- “Sister Act” is front and center as part of the Broadway show series at
the Marcus Center of the Performing Arts. Based on the Whoopi Goldberg 1992
movie of the same name, the musical won its share of awards in 2011 and has now
launched an extensive traveling show across the United States.
Milwaukee showing opened on Tuesday night and runs through Sunday, with two
shows on Saturday and Sunday. If you want an entertaining mix of crime and the
cloister or the clash of opposing worlds, this production fits the bill.
basic premise involves a “wannabe” singer, Deloris Van Cartier, and her
involvement with a mobster, Curtis Jackson, who has some pull in the world of
entertainment. When she sees him kill someone whom he suspects of
“snitching,” she decides to report him, whereupon she is given protection in
a convent while waiting for the trial where she can testify against him. The mix
of the sexy, ambitious, worldly Deloris and the asceticism of convent life is
the basis of much of the humor and irony of the story. Where she does end up
making a connection with the nuns is in the field of music, where her talent and
enthusiasm collide with their dismal choir and their repressive lifestyle.
long their lively sound attracts parishioners back to the failing church, which
was soon to be sold to an antique dealer interested in Gothic architecture. Also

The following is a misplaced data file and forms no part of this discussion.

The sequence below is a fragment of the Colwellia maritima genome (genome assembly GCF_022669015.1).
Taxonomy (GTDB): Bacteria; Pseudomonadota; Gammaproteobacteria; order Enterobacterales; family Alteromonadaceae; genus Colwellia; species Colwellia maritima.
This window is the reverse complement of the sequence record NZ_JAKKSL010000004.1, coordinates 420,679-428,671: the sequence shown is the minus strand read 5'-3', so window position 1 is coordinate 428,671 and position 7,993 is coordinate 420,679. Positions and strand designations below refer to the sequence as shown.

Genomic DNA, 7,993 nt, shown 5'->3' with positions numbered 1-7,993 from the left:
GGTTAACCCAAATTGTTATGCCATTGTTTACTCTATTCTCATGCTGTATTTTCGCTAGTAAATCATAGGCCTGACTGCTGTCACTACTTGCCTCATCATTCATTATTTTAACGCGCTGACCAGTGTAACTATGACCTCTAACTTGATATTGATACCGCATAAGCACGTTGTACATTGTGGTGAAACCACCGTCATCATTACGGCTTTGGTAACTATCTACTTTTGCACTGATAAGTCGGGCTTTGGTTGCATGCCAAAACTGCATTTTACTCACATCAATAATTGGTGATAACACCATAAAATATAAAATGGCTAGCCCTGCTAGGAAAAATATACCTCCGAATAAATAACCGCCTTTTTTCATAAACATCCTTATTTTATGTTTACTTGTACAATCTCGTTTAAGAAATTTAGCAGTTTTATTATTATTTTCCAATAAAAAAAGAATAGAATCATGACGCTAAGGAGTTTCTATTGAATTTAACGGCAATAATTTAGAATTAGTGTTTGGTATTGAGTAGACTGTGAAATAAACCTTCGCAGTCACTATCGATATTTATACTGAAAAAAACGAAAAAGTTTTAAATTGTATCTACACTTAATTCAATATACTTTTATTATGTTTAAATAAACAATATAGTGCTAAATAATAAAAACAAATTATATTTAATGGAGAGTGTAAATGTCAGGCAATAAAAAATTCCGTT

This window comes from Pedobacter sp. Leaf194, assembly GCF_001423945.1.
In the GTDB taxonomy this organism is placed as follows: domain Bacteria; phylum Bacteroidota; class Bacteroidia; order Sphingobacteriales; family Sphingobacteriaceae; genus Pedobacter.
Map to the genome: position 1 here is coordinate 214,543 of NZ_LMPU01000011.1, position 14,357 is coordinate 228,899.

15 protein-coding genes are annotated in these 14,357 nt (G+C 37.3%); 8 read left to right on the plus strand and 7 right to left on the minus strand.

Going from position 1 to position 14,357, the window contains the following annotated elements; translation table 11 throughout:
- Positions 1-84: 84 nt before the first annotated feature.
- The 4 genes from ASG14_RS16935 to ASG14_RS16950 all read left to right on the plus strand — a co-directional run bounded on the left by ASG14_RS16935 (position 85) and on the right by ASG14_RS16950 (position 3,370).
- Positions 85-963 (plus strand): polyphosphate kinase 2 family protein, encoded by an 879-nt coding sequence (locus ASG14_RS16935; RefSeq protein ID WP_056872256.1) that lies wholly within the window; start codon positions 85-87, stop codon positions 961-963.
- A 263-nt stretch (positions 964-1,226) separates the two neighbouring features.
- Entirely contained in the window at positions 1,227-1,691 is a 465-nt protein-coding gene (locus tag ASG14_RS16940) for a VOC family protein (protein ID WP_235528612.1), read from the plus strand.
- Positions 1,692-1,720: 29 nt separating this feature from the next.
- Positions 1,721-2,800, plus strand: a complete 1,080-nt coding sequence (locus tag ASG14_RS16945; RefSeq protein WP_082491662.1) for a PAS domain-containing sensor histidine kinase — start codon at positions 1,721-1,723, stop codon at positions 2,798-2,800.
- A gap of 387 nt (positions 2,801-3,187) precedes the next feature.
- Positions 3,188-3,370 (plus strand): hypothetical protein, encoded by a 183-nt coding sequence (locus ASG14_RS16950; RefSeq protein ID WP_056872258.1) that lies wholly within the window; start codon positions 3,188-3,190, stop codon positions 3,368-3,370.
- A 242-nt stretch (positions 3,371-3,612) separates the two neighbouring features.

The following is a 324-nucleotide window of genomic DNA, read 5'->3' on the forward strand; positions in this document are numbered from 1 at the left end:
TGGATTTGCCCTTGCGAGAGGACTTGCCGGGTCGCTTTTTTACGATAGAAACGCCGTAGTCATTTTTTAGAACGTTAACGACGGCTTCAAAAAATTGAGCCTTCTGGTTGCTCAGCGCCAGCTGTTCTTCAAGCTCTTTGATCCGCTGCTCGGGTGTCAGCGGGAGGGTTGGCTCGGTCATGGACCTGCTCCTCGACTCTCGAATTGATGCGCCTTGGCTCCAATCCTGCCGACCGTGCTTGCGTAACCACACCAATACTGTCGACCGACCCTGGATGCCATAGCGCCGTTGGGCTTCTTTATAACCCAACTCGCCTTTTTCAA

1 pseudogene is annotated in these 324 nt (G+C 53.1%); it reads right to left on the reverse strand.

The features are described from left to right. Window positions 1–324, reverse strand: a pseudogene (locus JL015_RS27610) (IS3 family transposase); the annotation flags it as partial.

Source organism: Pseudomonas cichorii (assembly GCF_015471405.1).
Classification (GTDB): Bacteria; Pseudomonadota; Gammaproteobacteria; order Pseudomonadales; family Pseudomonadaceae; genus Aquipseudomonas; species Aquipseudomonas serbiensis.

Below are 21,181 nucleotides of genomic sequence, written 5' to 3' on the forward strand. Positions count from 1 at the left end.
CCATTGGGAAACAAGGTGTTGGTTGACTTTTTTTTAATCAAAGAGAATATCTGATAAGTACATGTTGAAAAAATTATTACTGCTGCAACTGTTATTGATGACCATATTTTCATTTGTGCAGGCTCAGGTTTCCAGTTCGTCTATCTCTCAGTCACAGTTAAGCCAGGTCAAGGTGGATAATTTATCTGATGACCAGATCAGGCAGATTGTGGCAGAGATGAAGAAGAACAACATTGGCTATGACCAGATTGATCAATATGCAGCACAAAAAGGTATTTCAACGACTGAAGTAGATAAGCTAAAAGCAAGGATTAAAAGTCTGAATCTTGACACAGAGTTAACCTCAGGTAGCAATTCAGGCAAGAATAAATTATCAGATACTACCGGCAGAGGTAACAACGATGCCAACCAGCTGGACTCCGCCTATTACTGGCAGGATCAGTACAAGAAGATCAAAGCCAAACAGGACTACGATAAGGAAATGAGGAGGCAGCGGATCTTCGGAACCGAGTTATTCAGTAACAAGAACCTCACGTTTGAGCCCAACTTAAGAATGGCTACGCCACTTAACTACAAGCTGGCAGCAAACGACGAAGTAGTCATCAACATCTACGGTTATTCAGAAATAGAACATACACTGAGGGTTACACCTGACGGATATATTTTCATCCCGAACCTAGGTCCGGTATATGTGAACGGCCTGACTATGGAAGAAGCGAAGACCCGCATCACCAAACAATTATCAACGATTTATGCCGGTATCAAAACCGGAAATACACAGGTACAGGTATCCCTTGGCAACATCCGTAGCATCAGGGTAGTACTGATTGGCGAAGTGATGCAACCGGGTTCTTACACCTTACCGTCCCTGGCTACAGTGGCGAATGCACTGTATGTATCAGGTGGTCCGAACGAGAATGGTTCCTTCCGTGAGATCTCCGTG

in the process of their experience together, both the nuns and Deloris are
transformed into richer human beings, and, of course, the bad guys are caught,
and Deloris finds her true love in an old high school buddy who coincidentally
is the cop she confessed to regarding Curtis’ crime. Ah, how nicely things fit
together in musicals.
makes the show so appealing is the fascination many people have with nuns, whom
they see as another altogether mysterious species. Then to witness the effect
Deloris has on them and the effect the nuns have on Deloris is also
heartwarming. The character of Mother Superior is the last bastion of a very
conservative version of convent life and all that that implies. She, too,
eventually rises to the challenge of change, albeit reluctantly.
set design and lighting were impressive, especially all the play on stained
glass windows (Klara Zieglerova and Natasha Katz respectively), and the
orchestra under the direction of Brent-Alan Huffman was superb. Costuming by Lez
Brotherston was also delightful, especially in the closing number when they
performed for the pontiff.
standouts in the cast were Ta’rea Campbell as the powerful, troubled Deloris;
E. Clayton Cornelious as Sweaty Eddie, the dreamer; Hollis Resnik as the
conflicted Mother Superior, Lael Van Keuren as the ambivalent Mary Robert, the
postulant; and Florrie Bagel as the exuberant Sister Mary Patrick.
best solos and ensemble numbers included “Take Me to Heaven” (Deloris and
ensemble), “I Could Be That Guy” (Eddie), “The Life I Never Led” (Mary
Robert), and “Haven’t Got a Prayer” (Mother Superior).
audience loved the show and leaped to their feet when it ended. It might
stereotype nuns a bit, and draw the lines between good and evil too stringently,
but the overall feeling is good, and it is obviously a hit that most people will
Act” runs through Sunday at the Marcus Center for the Performing Arts, 929 N.
Water St., Milwaukee. For tickets, call 414-273-7121 or visit www.marcuscenter.org.